You can overwrite an existing model, or create a new one. I like to call mine “ThumbnailModel” but it can really be whatever you want. Also note that things like particles won’t be rendered in this preview but will be in the final render (after the model is submitted).

Once you named it, press “Submit” in the bottom right.

Step 5: Saving the render

Now, click on the link in blue that’s on the “Successfully Submitted!” page.

It should take you to the model’s page:

Right click the image, then press “Save Image As…” and select a good location where you can easily retrieve the image.

Now, upload the image as a decal and you’re done. The final render should look something like this:

Step 6: If you’re using a tool

If you’re using a tool, you can copy the image’s ID and paste it into the tool’s TextureId property.

That’s it. You took your tool from
Screen Shot 2021-09-20 at 11.13.33 PM
Screen Shot 2021-09-20 at 11.12.59 PM

I suppose it looks a bit small and I could have zoomed in a bit more but I think it gets the point across.

the end


Instead of having to upload the image as a decal (and risk moderation), I did something rather simple. You can thank the availability to third-party script executors and a few calls to this method.

…pass into string.format with the asset ID as your numerical parameter. You’re also welcome to manually change the 40s to a more manageable size.


Only problem is that if you update the model (which I do just for convenience and organization purposes) it will show the wrong model which is why I prefer to save it to my computer. Nothing wrong with doing it your way though!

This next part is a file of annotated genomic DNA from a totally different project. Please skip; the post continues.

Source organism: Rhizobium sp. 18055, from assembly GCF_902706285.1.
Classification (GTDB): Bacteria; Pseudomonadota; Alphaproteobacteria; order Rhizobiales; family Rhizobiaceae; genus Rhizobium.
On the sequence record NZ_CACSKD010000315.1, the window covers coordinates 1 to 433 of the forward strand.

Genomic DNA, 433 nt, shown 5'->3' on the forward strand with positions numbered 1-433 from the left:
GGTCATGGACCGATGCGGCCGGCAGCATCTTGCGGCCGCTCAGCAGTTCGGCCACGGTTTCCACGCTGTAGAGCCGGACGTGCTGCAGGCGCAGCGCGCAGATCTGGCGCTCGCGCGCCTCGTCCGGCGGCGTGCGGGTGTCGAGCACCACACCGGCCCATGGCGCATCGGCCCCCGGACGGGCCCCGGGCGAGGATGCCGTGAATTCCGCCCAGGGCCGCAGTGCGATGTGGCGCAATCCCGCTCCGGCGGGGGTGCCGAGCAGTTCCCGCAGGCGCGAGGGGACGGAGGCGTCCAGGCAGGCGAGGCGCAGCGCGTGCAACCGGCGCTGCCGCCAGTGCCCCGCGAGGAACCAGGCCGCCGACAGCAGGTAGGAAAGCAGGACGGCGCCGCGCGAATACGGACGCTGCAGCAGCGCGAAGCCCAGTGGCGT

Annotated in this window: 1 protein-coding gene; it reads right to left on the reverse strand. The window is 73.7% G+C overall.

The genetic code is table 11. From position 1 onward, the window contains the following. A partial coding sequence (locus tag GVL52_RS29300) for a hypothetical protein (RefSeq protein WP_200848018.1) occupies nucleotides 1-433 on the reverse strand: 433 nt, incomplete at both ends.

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If that model was only ever uploaded for the thumbnail, that issue is basically nullfied.

I’m confused. I usually overwrite the model instead of creating a new one. Maybe I misread the documentation but doesn’t your method take it straight from the site?

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I thought that your intent was just to upload the model solely for the thumbnail. I also failed to recognise that you’re the one who wrote the tutorial. The method I pointed to is only callable by CoreGuis, but I was able to retrieve a working URL format using third-party software.

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Ohh I get what you mean now. I made a single model to get the generated thumbnail which I overwrite then just save to a folder on my computer.

And yeah, exploits are meant to bypass any script security Roblox has, hence the ability to access the coregui.

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Controversial opinion: TextureID is actually the MOST overrated property.

Use a SurfaceAppearance.

Did you even read my post? It’s about the tool’s icon in the hotbar


Can this method be used to get a Thumbnail of a model without uploading it?
if yes, what should be put as assetId?


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That’s what the post you replied to sought to answer. Yes, and the ID is the 11-or-so-digit number you see on the model’s catalogue page.

Hello, this is good but i don’t know if is just me or some of your tutorial images are missing
anyway thanks for this

Thanks for letting me know, think it might’ve happened after the outage months ago. Will put them back up eventually when I get time.

Do you know if the width and height have any impact on performance/loading speeds?

I could only infer that lower resolution denotes faster loading times, but I’m not certain on how scaling affects performance.

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i was wondering if its possible to do something like this without image editor.
maybe whit a spotlight.

Late response but set its material to neon before uploading it to Roblox.